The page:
US retail sales fell for a second successive month in June, missing expectations and sending the dollar lower. However, the sales weakness had been flagged in advance by IHS Markit’s PMI data. Meanwhile, manufacturing output growth also remained sluggish, confirming earlier PMI signals of industrial malaise compared with earlier in the year.

The June sales and output data are the latest in a flow of disappointing official data which are now coming more into line with relatively subdued PMI survey numbers, which since April have seen indicating that economic growth may fail to rebound to any substantial degree in the second quarter.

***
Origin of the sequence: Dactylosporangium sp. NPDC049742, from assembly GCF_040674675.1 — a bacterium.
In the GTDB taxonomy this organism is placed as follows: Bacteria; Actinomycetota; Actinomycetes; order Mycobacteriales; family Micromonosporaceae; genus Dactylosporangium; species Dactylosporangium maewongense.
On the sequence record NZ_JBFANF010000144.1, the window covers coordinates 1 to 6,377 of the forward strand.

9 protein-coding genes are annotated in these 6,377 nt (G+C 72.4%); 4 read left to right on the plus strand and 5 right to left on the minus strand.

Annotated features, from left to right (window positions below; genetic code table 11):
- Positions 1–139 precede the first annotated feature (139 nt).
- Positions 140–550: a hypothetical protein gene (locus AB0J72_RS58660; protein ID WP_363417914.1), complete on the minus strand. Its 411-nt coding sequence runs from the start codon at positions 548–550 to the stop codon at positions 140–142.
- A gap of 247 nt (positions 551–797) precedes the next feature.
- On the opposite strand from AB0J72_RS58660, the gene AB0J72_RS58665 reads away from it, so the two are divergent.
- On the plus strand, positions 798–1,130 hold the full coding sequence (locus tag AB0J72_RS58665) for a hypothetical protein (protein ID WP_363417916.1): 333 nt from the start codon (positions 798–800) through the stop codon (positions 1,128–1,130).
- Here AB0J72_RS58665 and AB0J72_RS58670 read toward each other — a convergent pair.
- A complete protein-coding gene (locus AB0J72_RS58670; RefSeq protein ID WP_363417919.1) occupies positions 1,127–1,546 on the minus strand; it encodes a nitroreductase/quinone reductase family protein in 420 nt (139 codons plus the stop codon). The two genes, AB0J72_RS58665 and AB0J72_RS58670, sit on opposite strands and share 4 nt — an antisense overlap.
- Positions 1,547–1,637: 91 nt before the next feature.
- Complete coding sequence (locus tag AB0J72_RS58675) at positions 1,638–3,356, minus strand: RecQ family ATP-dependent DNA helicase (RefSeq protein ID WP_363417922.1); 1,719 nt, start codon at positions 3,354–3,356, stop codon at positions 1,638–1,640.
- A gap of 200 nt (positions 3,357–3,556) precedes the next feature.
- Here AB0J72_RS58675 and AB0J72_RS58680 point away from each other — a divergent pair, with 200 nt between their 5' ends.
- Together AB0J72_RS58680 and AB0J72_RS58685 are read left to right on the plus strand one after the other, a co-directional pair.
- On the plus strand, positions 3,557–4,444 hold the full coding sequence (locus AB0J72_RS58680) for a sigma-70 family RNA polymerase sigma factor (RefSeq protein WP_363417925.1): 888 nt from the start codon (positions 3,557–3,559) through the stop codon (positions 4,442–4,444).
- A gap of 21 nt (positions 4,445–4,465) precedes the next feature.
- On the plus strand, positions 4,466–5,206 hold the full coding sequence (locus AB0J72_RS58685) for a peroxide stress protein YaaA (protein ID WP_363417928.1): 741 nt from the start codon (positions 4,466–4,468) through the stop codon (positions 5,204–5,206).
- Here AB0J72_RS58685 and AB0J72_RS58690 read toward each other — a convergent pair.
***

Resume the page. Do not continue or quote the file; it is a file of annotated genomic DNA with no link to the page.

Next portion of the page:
Economists polled by Reuters had been expecting total retail sales to grow 0.1% in June, with core sales up a stronger 0.3%. However, the actual numbers came in lower, with headline sales down 0.2%, falling for a second month running. Core sales dropped 0.1% after a flat May.

The data follow the release of IHS Markit’s PMI survey data, which had shown growth of new orders for consumer goods at US manufacturers trending sharply lower in June. Having peaked at a strong 59.5 in January, the PMI consumer goods news orders index has…